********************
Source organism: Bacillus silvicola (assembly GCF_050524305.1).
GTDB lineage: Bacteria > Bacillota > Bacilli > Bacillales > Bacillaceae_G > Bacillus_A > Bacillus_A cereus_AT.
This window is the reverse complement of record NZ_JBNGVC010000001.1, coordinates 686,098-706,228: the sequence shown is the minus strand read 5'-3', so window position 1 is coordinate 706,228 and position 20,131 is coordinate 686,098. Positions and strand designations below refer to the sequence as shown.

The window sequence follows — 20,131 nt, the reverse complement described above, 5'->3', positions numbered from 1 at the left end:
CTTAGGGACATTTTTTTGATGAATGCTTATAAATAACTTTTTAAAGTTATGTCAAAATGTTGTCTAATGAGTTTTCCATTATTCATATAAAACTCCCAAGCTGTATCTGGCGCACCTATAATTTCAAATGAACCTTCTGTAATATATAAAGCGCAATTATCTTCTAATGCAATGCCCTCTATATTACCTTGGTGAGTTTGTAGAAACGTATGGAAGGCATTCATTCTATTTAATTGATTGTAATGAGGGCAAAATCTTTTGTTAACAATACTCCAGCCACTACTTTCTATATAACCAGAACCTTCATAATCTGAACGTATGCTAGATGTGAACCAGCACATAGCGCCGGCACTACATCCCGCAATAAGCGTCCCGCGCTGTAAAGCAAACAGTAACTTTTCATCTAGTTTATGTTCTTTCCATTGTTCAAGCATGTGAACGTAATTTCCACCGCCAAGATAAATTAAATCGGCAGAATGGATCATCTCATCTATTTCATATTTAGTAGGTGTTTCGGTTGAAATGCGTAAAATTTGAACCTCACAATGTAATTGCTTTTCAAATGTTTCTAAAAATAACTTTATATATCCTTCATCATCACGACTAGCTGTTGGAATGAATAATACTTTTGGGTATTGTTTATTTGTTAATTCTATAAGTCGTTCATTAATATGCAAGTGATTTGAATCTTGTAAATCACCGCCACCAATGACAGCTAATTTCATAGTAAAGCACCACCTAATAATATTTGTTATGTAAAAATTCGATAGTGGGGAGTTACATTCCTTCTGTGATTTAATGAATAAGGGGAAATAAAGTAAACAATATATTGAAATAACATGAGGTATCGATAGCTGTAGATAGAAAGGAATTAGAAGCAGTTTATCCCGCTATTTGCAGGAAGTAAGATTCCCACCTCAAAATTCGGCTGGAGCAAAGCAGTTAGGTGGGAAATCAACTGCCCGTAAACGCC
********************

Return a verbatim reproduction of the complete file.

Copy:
Source organism: Bacillus silvicola (assembly GCF_050524305.1).
GTDB lineage: Bacteria > Bacillota > Bacilli > Bacillales > Bacillaceae_G > Bacillus_A > Bacillus_A cereus_AT.
This window is the reverse complement of record NZ_JBNGVC010000001.1, coordinates 686,098-706,228: the sequence shown is the minus strand read 5'-3', so window position 1 is coordinate 706,228 and position 20,131 is coordinate 686,098. Positions and strand designations below refer to the sequence as shown.

The window sequence follows — 20,131 nt, the reverse complement described above, 5'->3', positions numbered from 1 at the left end:
CTTAGGGACATTTTTTTGATGAATGCTTATAAATAACTTTTTAAAGTTATGTCAAAATGTTGTCTAATGAGTTTTCCATTATTCATATAAAACTCCCAAGCTGTATCTGGCGCACCTATAATTTCAAATGAACCTTCTGTAATATATAAAGCGCAATTATCTTCTAATGCAATGCCCTCTATATTACCTTGGTGAGTTTGTAGAAACGTATGGAAGGCATTCATTCTATTTAATTGATTGTAATGAGGGCAAAATCTTTTGTTAACAATACTCCAGCCACTACTTTCTATATAACCAGAACCTTCATAATCTGAACGTATGCTAGATGTGAACCAGCACATAGCGCCGGCACTACATCCCGCAATAAGCGTCCCGCGCTGTAAAGCAAACAGTAACTTTTCATCTAGTTTATGTTCTTTCCATTGTTCAAGCATGTGAACGTAATTTCCACCGCCAAGATAAATTAAATCGGCAGAATGGATCATCTCATCTATTTCATATTTAGTAGGTGTTTCGGTTGAAATGCGTAAAATTTGAACCTCACAATGTAATTGCTTTTCAAATGTTTCTAAAAATAACTTTATATATCCTTCATCATCACGACTAGCTGTTGGAATGAATAATACTTTTGGGTATTGTTTATTTGTTAATTCTATAAGTCGTTCATTAATATGCAAGTGATTTGAATCTTGTAAATCACCGCCACCAATGACAGCTAATTTCATAGTAAAGCACCACCTAATAATATTTGTTATGTAAAAATTCGATAGTGGGGAGTTACATTCCTTCTGTGATTTAATGAATAAGGGGAAATAAAGTAAACAATATATTGAAATAACATGAGGTATCGATAGCTGTAGATAGAAAGGAATTAGAAGCAGTTTATCCCGCTATTTGCAGGAAGTAAGATTCCCACCTCAAAATTCGGCTGGAGCAAAGCAGTTAGGTGGGAAATCAACTGCCCGTAAACGCC